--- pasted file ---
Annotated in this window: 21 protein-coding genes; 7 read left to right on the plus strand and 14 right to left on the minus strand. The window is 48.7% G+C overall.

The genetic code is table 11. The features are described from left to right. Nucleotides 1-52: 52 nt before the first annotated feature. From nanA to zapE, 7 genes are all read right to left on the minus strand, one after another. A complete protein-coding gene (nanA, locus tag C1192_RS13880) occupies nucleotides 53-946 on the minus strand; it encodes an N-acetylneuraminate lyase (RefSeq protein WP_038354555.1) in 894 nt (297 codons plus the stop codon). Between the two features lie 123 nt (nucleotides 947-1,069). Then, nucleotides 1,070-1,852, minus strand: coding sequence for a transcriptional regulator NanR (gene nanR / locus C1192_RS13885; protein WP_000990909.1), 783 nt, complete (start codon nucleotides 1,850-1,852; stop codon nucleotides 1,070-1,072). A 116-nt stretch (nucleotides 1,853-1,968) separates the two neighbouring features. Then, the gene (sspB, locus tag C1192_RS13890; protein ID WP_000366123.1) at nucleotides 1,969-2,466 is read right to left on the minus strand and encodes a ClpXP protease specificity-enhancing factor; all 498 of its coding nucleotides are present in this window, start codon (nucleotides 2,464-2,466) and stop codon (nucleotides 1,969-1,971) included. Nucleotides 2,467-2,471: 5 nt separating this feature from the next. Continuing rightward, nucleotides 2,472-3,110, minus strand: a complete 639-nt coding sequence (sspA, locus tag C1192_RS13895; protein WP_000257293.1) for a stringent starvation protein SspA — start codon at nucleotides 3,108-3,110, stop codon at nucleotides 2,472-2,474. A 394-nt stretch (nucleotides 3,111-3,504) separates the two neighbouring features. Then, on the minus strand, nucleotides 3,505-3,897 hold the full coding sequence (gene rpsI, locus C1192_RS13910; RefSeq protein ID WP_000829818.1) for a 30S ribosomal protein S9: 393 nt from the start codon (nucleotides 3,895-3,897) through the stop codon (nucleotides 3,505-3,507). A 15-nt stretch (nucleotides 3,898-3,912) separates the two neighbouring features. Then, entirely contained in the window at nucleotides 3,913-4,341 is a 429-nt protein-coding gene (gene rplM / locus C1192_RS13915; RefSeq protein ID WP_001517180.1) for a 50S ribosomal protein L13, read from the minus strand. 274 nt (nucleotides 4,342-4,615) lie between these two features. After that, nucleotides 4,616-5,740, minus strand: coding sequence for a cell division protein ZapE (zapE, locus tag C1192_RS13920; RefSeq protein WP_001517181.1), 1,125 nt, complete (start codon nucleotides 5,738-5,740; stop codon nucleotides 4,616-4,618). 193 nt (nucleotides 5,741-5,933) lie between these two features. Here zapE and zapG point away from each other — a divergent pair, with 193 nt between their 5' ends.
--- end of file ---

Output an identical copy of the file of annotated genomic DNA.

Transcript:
Annotated in this window: 21 protein-coding genes; 7 read left to right on the plus strand and 14 right to left on the minus strand. The window is 48.7% G+C overall.

The genetic code is table 11. The features are described from left to right. Nucleotides 1-52: 52 nt before the first annotated feature. From nanA to zapE, 7 genes are all read right to left on the minus strand, one after another. A complete protein-coding gene (nanA, locus tag C1192_RS13880) occupies nucleotides 53-946 on the minus strand; it encodes an N-acetylneuraminate lyase (RefSeq protein WP_038354555.1) in 894 nt (297 codons plus the stop codon). Between the two features lie 123 nt (nucleotides 947-1,069). Then, nucleotides 1,070-1,852, minus strand: coding sequence for a transcriptional regulator NanR (gene nanR / locus C1192_RS13885; protein WP_000990909.1), 783 nt, complete (start codon nucleotides 1,850-1,852; stop codon nucleotides 1,070-1,072). A 116-nt stretch (nucleotides 1,853-1,968) separates the two neighbouring features. Then, the gene (sspB, locus tag C1192_RS13890; protein ID WP_000366123.1) at nucleotides 1,969-2,466 is read right to left on the minus strand and encodes a ClpXP protease specificity-enhancing factor; all 498 of its coding nucleotides are present in this window, start codon (nucleotides 2,464-2,466) and stop codon (nucleotides 1,969-1,971) included. Nucleotides 2,467-2,471: 5 nt separating this feature from the next. Continuing rightward, nucleotides 2,472-3,110, minus strand: a complete 639-nt coding sequence (sspA, locus tag C1192_RS13895; protein WP_000257293.1) for a stringent starvation protein SspA — start codon at nucleotides 3,108-3,110, stop codon at nucleotides 2,472-2,474. A 394-nt stretch (nucleotides 3,111-3,504) separates the two neighbouring features. Then, on the minus strand, nucleotides 3,505-3,897 hold the full coding sequence (gene rpsI, locus C1192_RS13910; RefSeq protein ID WP_000829818.1) for a 30S ribosomal protein S9: 393 nt from the start codon (nucleotides 3,895-3,897) through the stop codon (nucleotides 3,505-3,507). A 15-nt stretch (nucleotides 3,898-3,912) separates the two neighbouring features. Then, entirely contained in the window at nucleotides 3,913-4,341 is a 429-nt protein-coding gene (gene rplM / locus C1192_RS13915; RefSeq protein ID WP_001517180.1) for a 50S ribosomal protein L13, read from the minus strand. 274 nt (nucleotides 4,342-4,615) lie between these two features. After that, nucleotides 4,616-5,740, minus strand: coding sequence for a cell division protein ZapE (zapE, locus tag C1192_RS13920; RefSeq protein WP_001517181.1), 1,125 nt, complete (start codon nucleotides 5,738-5,740; stop codon nucleotides 4,616-4,618). 193 nt (nucleotides 5,741-5,933) lie between these two features. Here zapE and zapG point away from each other — a divergent pair, with 193 nt between their 5' ends.